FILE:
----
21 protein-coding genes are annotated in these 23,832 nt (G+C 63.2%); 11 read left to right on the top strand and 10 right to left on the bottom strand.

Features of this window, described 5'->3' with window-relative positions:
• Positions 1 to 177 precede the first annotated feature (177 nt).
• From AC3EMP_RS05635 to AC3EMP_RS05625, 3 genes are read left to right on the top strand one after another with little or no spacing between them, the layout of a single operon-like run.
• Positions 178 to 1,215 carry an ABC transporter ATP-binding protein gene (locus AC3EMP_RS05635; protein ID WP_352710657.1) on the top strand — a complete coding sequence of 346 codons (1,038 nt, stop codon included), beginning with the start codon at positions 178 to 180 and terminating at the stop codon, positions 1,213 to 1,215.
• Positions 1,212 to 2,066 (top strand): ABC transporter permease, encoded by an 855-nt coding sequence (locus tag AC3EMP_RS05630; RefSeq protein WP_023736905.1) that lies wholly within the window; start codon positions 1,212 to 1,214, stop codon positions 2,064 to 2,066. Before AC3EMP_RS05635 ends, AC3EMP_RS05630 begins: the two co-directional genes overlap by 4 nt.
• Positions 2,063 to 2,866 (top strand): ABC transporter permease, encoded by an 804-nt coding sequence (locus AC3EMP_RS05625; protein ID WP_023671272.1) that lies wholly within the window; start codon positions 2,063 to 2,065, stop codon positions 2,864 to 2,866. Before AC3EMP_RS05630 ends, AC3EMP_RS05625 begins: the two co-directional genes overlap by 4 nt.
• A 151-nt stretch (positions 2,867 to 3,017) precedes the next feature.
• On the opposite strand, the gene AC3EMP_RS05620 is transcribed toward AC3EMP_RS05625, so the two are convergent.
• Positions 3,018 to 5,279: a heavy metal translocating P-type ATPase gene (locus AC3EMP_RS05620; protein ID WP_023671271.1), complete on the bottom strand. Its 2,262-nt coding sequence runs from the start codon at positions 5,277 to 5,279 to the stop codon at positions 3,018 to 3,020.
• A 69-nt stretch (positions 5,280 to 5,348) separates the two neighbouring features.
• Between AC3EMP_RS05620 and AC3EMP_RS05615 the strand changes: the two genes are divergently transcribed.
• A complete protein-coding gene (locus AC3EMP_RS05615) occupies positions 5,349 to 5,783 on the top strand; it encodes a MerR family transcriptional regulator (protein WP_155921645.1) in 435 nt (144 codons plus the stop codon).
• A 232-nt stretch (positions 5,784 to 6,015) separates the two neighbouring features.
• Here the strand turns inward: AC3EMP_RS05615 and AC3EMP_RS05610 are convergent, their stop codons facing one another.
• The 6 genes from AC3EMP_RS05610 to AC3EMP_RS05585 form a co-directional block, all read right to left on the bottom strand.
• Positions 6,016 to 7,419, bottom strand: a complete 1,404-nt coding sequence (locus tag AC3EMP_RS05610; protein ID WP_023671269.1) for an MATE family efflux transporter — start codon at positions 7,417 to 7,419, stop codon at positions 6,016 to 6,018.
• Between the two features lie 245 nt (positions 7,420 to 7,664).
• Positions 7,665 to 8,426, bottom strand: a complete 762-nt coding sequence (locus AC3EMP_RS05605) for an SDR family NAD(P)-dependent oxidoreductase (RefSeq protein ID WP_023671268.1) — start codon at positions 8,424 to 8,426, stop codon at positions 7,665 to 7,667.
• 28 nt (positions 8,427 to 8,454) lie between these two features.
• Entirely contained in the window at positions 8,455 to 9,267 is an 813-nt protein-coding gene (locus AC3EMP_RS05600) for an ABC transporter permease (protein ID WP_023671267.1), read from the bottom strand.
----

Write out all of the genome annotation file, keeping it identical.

21 protein-coding genes are annotated in these 23,832 nt (G+C 63.2%); 11 read left to right on the top strand and 10 right to left on the bottom strand.

Features of this window, described 5'->3' with window-relative positions:
• Positions 1 to 177 precede the first annotated feature (177 nt).
• From AC3EMP_RS05635 to AC3EMP_RS05625, 3 genes are read left to right on the top strand one after another with little or no spacing between them, the layout of a single operon-like run.
• Positions 178 to 1,215 carry an ABC transporter ATP-binding protein gene (locus AC3EMP_RS05635; protein ID WP_352710657.1) on the top strand — a complete coding sequence of 346 codons (1,038 nt, stop codon included), beginning with the start codon at positions 178 to 180 and terminating at the stop codon, positions 1,213 to 1,215.
• Positions 1,212 to 2,066 (top strand): ABC transporter permease, encoded by an 855-nt coding sequence (locus tag AC3EMP_RS05630; RefSeq protein WP_023736905.1) that lies wholly within the window; start codon positions 1,212 to 1,214, stop codon positions 2,064 to 2,066. Before AC3EMP_RS05635 ends, AC3EMP_RS05630 begins: the two co-directional genes overlap by 4 nt.
• Positions 2,063 to 2,866 (top strand): ABC transporter permease, encoded by an 804-nt coding sequence (locus AC3EMP_RS05625; protein ID WP_023671272.1) that lies wholly within the window; start codon positions 2,063 to 2,065, stop codon positions 2,864 to 2,866. Before AC3EMP_RS05630 ends, AC3EMP_RS05625 begins: the two co-directional genes overlap by 4 nt.
• A 151-nt stretch (positions 2,867 to 3,017) precedes the next feature.
• On the opposite strand, the gene AC3EMP_RS05620 is transcribed toward AC3EMP_RS05625, so the two are convergent.
• Positions 3,018 to 5,279: a heavy metal translocating P-type ATPase gene (locus AC3EMP_RS05620; protein ID WP_023671271.1), complete on the bottom strand. Its 2,262-nt coding sequence runs from the start codon at positions 5,277 to 5,279 to the stop codon at positions 3,018 to 3,020.
• A 69-nt stretch (positions 5,280 to 5,348) separates the two neighbouring features.
• Between AC3EMP_RS05620 and AC3EMP_RS05615 the strand changes: the two genes are divergently transcribed.
• A complete protein-coding gene (locus AC3EMP_RS05615) occupies positions 5,349 to 5,783 on the top strand; it encodes a MerR family transcriptional regulator (protein WP_155921645.1) in 435 nt (144 codons plus the stop codon).
• A 232-nt stretch (positions 5,784 to 6,015) separates the two neighbouring features.
• Here the strand turns inward: AC3EMP_RS05615 and AC3EMP_RS05610 are convergent, their stop codons facing one another.
• The 6 genes from AC3EMP_RS05610 to AC3EMP_RS05585 form a co-directional block, all read right to left on the bottom strand.
• Positions 6,016 to 7,419, bottom strand: a complete 1,404-nt coding sequence (locus tag AC3EMP_RS05610; protein ID WP_023671269.1) for an MATE family efflux transporter — start codon at positions 7,417 to 7,419, stop codon at positions 6,016 to 6,018.
• Between the two features lie 245 nt (positions 7,420 to 7,664).
• Positions 7,665 to 8,426, bottom strand: a complete 762-nt coding sequence (locus AC3EMP_RS05605) for an SDR family NAD(P)-dependent oxidoreductase (RefSeq protein ID WP_023671268.1) — start codon at positions 8,424 to 8,426, stop codon at positions 7,665 to 7,667.
• 28 nt (positions 8,427 to 8,454) lie between these two features.
• Entirely contained in the window at positions 8,455 to 9,267 is an 813-nt protein-coding gene (locus AC3EMP_RS05600) for an ABC transporter permease (protein ID WP_023671267.1), read from the bottom strand.